John Lettice, 05 Jan 1999
The Register breaking news

LCD PC display market set to grow in 1999

A market research company said today that sales of flat screen desktop LCD displays will experience strong growth during 1999. Bob Raikes, director of research at UK company Meko, was responding to reports that Sharp would manufacture 50,000 14-inch or greater LCDs per month during this year. Raikes said: "For a long time, this was a phoney market. There were lots of products available but few sales. Last year, the market started to be real, particularly in the US, largely due to the prices coming down." He said sales in 1999 will far exceed last year's figures. "This year, things should really take off by a factor of three or four times," he said. But the CRT (cathode ray tube) market is still healthy, said Raikes. "This market is still growing and there's been a big shift to 17-inch displays because of prices," he said. ®
Mike Magee, 05 Jan 1999
The Register breaking news

Mobile frenzy boosts market values

Mobile phone companies saw their market values leap following bumper sales in the run up to Christmas. Some 2.5 million mobiles were sold prior to Christmas - three and a half times the number sold in Christmas 1997. In Q4 98, Vodafone added 933,000 new connections to its lists, a 287 per cent increase on the same period last year, and saw £2.25 billion added to its market value - which is currently £32 billion. Cellnet saw the biggest rise year-on-year with 658,000 new subscribers - a 341 per cent increase on Q4 97. Orange boosted its new member numbers by some 294 per cent - 512,000 new Orange users joined in Q4 98, compared with 130,000 who joined in Q4 97. One-2-One added 439,000 new users to its ranks, an increase of just 113 per cent on the number of new members in Q4 97. Analysts predict that by the year 2000 some 39 per cent of the UK population will have a mobile phone. The rapid uptake of mobile phones has been attributed to the popularity of pre-paid services. ®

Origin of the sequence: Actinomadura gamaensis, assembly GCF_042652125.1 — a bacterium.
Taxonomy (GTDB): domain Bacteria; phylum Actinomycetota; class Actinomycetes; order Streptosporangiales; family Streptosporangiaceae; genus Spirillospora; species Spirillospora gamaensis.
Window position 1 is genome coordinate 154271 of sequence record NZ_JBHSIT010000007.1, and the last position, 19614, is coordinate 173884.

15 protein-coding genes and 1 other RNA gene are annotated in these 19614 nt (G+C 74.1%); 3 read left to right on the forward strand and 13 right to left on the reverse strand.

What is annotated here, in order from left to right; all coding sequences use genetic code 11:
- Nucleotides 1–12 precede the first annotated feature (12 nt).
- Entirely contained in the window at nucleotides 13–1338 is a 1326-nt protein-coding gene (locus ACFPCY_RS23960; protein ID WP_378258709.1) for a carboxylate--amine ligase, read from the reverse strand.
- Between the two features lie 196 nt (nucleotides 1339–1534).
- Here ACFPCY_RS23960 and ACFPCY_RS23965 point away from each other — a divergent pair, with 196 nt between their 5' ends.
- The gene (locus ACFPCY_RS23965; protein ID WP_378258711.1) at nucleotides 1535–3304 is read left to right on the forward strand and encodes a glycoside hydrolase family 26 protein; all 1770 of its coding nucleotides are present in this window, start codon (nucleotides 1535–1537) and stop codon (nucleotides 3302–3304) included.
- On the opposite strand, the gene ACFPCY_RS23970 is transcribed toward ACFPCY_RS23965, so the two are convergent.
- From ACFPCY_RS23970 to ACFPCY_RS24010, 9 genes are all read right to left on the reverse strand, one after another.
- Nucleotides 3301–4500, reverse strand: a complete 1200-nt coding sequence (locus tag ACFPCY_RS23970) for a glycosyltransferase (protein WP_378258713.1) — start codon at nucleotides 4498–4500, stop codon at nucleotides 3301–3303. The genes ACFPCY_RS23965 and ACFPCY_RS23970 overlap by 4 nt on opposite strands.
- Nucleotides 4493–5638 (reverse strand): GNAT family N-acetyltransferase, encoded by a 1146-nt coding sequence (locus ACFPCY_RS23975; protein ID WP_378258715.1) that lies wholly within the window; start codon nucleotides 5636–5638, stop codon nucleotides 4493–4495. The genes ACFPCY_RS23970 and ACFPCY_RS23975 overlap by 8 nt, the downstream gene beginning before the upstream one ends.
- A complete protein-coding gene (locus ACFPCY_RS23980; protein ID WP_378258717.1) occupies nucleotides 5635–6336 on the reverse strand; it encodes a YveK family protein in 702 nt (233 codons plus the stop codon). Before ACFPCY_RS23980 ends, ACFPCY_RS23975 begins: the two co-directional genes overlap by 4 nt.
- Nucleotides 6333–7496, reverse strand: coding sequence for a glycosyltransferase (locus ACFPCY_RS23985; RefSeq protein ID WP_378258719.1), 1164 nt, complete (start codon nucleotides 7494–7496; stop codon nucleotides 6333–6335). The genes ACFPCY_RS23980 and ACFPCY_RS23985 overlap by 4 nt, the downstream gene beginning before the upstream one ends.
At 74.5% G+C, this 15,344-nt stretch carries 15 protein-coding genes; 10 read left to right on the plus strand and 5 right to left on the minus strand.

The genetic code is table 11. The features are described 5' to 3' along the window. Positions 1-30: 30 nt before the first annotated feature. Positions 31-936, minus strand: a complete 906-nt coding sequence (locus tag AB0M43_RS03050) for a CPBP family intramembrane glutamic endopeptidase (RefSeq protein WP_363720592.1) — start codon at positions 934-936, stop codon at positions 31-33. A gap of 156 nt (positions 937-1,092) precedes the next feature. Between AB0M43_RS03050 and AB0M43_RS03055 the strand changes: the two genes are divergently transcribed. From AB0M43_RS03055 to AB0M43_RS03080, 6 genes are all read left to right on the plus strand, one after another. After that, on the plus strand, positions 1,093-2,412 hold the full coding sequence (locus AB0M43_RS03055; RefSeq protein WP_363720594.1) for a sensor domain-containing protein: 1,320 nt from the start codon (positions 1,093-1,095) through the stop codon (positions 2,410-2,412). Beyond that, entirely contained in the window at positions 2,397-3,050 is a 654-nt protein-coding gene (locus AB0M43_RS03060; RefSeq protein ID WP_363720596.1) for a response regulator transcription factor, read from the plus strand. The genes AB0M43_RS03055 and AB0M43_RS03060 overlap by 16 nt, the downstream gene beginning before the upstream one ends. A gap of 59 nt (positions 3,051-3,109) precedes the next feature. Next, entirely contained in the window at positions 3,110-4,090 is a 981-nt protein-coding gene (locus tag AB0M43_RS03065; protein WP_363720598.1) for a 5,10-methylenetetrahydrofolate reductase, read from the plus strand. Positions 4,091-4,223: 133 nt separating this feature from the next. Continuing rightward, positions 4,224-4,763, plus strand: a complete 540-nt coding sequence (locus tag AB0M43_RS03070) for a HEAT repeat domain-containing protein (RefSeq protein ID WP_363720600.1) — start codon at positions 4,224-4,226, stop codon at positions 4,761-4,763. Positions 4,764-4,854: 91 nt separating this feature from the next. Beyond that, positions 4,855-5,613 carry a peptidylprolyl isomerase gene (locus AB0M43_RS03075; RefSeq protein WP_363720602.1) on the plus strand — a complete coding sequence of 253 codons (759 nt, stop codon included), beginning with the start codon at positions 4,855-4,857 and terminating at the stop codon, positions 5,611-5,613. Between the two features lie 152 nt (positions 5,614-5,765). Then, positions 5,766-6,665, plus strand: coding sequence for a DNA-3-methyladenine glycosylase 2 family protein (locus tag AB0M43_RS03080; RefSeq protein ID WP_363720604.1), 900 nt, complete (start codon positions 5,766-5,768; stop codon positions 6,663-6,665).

Team Register, 05 Jan 1999
The Register breaking news

Big cache Xeons launched for big cash

Intel formally introduced three 450MHz additions to its high-end Pentium II Xeon chip family. The processors come with 512K, 1Mb and 2Mb of level two cache and are aimed at the server and workstation markets. The chipset and processors will support four way symmetric multiprocessing (SMP) machines. Intel claimed that systems using the 2Mb version of the 450MHz Xeon gave 10 per cent better performance than a 400MHz Pentium II Xeon with 1Mb of level two cache. The chips cost $824 for the 512K version, $1,980 for the 1Mb version and $3,692 for the 2Mb version. ®
A staffer, 05 Jan 1999
The Register breaking news

VideoLogic boosts UK channel

Graphics and audio component manufacturer, VideoLogic, has given its UK channel a shot in the arm by signing a distribution deal with Imago Micro. Imago Micro will take on the full range of VideoLogic products, which includes 2D/3D graphics accelerators and audio products for PCs, games consoles and arcade machines. Imago will also distribute the VideoLogic Sirocco speaker system, designed to replicate Hi-Fi sound on the PC. Ian Vickerage, managing director of Imago Micro, said: "With an arsenal of revolutionary new products for all aspects of gaming and multimedia, Imago will be in a very strong position to attack all areas of the UK market, and as a result have a significant impact on VideoLogic’s business." ®
Team Register, 05 Jan 1999
The Register breaking news

Elcom streamlines ecommerce operations